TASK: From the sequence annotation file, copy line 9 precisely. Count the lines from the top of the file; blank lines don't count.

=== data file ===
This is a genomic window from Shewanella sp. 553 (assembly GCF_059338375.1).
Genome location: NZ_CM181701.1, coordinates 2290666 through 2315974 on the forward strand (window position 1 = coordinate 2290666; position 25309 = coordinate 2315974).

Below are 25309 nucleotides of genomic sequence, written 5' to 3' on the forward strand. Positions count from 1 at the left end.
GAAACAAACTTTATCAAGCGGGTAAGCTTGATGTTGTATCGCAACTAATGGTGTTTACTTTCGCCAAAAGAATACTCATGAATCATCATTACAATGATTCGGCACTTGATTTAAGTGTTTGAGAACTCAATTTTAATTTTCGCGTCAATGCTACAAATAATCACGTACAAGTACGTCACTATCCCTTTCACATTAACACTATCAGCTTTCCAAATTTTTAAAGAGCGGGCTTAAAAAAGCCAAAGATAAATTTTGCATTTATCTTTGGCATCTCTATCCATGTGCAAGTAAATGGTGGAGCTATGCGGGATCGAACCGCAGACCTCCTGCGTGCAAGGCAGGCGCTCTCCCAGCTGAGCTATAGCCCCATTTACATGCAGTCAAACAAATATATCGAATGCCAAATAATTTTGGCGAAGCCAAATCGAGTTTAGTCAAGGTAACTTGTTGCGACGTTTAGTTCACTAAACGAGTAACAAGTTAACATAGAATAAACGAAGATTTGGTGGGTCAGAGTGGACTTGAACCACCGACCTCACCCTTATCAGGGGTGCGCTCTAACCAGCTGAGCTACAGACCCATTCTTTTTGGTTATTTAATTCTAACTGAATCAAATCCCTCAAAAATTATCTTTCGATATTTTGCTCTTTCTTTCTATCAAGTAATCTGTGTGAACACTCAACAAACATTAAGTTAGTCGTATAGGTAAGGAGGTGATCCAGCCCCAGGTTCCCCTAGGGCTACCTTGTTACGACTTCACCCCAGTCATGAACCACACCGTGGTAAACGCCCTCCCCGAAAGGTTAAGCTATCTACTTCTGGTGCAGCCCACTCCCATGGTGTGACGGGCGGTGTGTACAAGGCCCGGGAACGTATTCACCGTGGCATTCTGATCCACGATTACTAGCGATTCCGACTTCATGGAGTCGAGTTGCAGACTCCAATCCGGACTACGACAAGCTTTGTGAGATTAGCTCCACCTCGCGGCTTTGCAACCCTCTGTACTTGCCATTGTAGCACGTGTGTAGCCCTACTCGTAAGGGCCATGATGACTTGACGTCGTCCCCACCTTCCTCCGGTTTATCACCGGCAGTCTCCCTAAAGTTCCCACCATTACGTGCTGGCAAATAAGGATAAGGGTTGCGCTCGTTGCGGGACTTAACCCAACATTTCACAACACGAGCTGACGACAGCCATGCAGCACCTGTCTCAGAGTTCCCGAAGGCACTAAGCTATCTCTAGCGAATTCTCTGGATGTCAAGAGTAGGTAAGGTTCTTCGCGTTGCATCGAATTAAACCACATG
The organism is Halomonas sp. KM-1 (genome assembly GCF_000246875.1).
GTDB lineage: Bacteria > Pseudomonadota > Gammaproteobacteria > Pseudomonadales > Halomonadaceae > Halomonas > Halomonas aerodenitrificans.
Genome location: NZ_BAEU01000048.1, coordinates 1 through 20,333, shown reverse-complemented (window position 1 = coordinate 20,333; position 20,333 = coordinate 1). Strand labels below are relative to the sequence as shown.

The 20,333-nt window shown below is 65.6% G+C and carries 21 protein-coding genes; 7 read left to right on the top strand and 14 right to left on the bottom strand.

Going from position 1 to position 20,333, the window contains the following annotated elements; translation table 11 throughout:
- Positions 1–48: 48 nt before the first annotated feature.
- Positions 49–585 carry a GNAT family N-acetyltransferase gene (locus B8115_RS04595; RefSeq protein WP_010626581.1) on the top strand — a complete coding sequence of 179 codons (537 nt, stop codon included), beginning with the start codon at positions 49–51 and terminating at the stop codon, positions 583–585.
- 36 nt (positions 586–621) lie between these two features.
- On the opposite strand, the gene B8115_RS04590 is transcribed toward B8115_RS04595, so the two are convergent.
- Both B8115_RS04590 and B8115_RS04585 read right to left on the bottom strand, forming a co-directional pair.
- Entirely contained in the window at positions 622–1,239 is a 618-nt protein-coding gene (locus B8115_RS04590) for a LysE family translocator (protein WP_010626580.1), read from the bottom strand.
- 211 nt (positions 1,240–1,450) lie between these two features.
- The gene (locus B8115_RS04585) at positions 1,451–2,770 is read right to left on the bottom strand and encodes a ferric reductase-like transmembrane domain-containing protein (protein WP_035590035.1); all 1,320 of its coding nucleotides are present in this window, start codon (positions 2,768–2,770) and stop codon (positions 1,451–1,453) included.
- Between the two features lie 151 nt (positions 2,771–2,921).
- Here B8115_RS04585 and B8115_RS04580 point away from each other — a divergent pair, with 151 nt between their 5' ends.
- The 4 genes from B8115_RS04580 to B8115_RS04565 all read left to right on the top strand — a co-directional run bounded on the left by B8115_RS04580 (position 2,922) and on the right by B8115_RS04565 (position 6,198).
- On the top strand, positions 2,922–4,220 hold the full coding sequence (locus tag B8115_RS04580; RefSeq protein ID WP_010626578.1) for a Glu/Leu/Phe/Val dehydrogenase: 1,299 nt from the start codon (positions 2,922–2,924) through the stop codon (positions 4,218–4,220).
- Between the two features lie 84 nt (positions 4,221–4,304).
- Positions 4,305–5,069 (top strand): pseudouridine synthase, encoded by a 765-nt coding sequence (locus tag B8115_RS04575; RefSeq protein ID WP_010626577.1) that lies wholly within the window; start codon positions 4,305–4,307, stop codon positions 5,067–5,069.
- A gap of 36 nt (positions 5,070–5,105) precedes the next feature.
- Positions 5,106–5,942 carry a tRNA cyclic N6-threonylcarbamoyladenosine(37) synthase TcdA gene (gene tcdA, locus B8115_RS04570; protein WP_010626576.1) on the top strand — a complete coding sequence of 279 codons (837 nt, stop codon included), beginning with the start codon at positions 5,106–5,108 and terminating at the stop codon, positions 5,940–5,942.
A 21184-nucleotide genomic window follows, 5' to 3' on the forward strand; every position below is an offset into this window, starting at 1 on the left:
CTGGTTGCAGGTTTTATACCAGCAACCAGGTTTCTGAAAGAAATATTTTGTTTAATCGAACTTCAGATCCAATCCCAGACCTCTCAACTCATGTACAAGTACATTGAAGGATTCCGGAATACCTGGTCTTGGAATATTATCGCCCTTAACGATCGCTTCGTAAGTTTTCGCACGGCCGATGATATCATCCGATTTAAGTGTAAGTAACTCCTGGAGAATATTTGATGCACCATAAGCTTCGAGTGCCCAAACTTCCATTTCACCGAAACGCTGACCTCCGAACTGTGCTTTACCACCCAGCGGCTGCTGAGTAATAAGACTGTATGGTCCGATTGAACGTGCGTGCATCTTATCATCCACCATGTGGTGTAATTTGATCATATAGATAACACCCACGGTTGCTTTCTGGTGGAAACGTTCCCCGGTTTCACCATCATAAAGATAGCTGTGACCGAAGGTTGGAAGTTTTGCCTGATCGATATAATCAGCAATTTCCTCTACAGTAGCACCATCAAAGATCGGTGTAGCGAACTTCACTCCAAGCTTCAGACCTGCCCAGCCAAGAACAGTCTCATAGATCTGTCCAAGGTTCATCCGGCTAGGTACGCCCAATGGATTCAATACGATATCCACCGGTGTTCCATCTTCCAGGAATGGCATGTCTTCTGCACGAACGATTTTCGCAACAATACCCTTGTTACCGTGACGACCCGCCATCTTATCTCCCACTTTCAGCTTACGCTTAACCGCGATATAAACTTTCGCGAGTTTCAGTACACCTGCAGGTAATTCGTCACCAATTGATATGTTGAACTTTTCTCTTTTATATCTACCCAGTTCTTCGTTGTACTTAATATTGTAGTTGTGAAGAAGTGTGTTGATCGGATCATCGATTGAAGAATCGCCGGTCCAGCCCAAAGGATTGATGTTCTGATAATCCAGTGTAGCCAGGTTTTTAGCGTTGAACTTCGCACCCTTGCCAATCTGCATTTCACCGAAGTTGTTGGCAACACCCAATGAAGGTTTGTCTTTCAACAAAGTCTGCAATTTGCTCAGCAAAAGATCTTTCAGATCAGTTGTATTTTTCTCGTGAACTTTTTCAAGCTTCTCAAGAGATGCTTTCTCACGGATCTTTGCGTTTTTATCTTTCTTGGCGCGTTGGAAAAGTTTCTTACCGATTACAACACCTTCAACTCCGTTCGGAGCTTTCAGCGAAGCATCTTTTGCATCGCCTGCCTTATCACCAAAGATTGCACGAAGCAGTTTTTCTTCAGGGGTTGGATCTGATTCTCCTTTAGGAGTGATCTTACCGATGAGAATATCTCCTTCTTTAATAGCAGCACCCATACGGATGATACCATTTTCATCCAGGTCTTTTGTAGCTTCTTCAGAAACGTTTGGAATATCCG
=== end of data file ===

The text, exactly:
Going from position 1 to position 20,333, the window contains the following annotated elements; translation table 11 throughout: